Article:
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Fate of Expo ’74 sculpture murky as park is revamped

Sat., May 31, 2014

A dirt lot north of Riverfront Park holds the ruins of Expo ’74.

The dismantled wings of one of the giant, welcoming butterfly sculptures from the World’s Fair lie near some weeds.

It recently was joined by another artifact built for the fair, the untitled sculpture often called “the dinosaur bone.”

The sculpture’s fate is unclear. Later this year, voters likely will consider a package of ballot measures to pay for a $60 million revitalization of Riverfront Park. Park officials say they might decide to restore the sculpture and reinstall it as part of that effort – though it would not be put back in a playground where it stood until September.

The massive concrete piece was removed out of fear that it was a danger to the kids who climbed it, said Park Director Leroy Eadie. He said park leaders will consider its future this summer and consult with the city’s Arts Commission.

Ted McGregor, who led the Riverfront Park Masterplan Advisory Committee that finalized a park revitalization plan this year, remembers playing on the dinosaur bone as a kid.

“There are not many artifacts of Expo left,” said McGregor, the publisher of the Inlander. “The ones that we want to preserve, we want to make sure they stay around. To me, it should be on the list to consider.”

The dinosaur bone was made by Charles W. Smith, a University of Washington professor who died in 2009. He was one of 15 sculptors chosen to create art for Expo ’74. The work originally was located near the center of the park and later moved to a playground on the west side of the park.

When Smith was crafting the sculpture on the Expo grounds, he was asked what it represented.

“Nothing,” he told a Spokane Daily Chronicle reporter. “It can be anything a child wants it to be.”

Three years ago, park officials said it was in disrepair and a danger to children. They planned to “recycle” it or throw it out. The city’s Arts Commission agreed to decommission it from the city’s art collection, and the Park Board voted to remove it, but staff members put their plans on hold after criticism emerged. Park officials say efforts in the past few years to find a new home for it or pay for repairs were unsuccessful. A similar Charles W. Smith sculpture in a Seattle park, however, has been restored.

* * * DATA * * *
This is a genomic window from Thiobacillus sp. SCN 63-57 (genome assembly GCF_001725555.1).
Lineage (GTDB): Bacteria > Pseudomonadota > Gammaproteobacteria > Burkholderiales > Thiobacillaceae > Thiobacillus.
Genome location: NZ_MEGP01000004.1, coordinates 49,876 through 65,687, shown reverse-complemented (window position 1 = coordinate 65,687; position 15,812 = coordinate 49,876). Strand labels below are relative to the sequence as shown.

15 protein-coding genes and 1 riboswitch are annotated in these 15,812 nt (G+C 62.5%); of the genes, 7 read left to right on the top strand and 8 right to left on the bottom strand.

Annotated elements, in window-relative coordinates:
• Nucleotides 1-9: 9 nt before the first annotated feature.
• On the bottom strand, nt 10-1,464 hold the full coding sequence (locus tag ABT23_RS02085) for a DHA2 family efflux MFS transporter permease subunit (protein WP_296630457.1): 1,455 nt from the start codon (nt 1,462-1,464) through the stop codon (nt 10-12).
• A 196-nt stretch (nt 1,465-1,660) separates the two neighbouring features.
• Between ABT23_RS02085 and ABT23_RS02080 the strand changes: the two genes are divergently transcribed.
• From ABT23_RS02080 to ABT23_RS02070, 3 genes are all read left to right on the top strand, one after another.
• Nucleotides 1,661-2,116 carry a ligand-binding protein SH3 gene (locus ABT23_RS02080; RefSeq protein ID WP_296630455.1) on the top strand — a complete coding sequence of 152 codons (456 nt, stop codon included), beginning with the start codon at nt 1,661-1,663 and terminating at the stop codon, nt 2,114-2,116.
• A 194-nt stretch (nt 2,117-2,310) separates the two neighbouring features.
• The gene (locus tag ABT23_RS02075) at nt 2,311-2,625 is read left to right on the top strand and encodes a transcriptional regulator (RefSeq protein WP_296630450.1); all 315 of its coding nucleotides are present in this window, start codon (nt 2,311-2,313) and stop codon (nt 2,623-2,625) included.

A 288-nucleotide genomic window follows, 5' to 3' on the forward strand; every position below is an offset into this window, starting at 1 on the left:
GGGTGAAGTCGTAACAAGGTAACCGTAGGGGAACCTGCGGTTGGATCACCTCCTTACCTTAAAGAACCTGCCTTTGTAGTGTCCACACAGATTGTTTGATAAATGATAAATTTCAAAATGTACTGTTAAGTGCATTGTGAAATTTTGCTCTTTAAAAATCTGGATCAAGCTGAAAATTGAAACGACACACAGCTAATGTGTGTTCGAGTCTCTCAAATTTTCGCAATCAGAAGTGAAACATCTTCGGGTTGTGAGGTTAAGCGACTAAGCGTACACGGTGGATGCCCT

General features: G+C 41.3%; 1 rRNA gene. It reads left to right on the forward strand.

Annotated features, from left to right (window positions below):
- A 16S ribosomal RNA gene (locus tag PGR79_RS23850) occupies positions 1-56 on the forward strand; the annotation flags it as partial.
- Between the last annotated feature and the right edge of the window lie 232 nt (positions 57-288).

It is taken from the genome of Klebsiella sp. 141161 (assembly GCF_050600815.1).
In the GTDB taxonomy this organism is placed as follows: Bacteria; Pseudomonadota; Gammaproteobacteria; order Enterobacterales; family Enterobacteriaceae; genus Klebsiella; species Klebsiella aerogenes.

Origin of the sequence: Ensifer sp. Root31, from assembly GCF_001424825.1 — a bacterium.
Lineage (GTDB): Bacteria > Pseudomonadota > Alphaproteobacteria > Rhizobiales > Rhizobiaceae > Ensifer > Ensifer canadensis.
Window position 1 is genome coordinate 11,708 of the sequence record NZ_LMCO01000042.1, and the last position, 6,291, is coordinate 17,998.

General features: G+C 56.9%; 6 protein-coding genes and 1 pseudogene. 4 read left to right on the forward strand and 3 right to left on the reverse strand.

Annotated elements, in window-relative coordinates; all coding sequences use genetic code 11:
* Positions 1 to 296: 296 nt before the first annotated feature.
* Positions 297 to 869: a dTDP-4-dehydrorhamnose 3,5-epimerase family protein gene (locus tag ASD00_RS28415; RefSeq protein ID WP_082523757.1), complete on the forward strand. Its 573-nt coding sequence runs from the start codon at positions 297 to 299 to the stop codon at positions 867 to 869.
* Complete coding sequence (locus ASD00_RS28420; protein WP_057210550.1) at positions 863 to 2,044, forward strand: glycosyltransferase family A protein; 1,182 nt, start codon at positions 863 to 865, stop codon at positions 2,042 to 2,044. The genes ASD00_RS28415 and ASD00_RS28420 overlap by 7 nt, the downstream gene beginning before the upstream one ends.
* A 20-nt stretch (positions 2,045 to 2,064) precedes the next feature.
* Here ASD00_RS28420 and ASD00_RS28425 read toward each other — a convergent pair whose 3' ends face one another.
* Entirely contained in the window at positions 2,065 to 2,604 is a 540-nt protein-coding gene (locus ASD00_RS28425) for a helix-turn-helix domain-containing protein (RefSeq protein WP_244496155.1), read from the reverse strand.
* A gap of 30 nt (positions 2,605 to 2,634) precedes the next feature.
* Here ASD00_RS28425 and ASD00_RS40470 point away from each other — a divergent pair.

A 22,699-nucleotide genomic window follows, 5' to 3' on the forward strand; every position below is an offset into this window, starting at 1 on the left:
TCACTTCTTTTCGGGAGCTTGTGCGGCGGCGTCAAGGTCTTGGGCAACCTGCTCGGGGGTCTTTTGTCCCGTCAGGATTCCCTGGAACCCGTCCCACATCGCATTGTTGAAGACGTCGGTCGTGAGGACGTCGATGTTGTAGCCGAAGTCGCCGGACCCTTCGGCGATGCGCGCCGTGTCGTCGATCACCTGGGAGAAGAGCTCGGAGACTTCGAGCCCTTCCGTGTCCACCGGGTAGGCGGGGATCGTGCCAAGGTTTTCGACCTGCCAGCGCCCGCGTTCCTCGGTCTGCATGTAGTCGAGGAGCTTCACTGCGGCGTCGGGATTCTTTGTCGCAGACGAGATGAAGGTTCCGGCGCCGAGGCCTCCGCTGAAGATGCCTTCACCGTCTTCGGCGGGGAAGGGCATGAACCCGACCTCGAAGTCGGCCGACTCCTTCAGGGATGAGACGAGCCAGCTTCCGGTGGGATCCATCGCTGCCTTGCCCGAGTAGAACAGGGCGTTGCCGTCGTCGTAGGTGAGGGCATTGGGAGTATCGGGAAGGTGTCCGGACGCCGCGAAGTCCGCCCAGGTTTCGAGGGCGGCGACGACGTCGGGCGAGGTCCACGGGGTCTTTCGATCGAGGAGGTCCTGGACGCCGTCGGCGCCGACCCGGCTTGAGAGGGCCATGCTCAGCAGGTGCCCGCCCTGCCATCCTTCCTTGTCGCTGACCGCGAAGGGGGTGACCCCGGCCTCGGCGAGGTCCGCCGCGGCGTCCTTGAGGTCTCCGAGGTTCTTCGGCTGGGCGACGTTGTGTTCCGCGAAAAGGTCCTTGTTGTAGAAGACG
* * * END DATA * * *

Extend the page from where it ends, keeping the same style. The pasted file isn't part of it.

City officials had said the sculpture might not survive a move, but those fears weren’t realized. The sculpture was moved with the help of a crane.

“There was no additional damage,” said Dave Randolph, the park’s facilities and grounds foreman.

McGregor said he doesn’t remember the Riverfront park committee talking about saving the dinosaur bone specifically. But the committee, in general, believed the park should retain Expo artifacts.

The dismantled butterfly is used for spare parts for the last of the four butterflies still standing in the park. The butterflies adorned the entrances to the fair. McGregor said the committee hopes a revitalized park maintains at least one butterfly.

McGregor noted that the committee’s Riverfront proposal includes a sculpture garden on the east end of Havermale Island. That might be a good place for the dinosaur bone because it would be outside a playground.

“The goal is to retain as much of the original artwork as possible,” said Councilman Mike Allen, who also serves on the Park Board. “My guess is you’ll see it again.”

Enid Smith Becker, Smith’s daughter, said she is not aware of any efforts by the city to contact the family about efforts to restore the sculpture or remove it. She said she might support placing it in a sculpture garden but would prefer that kids be allowed to climb it.

“That was dad’s original plan,” said Becker, an artist who works out of the studio her father used in Bellevue. “He was cognizant of making it aesthetically pleasing and fun for kids.”

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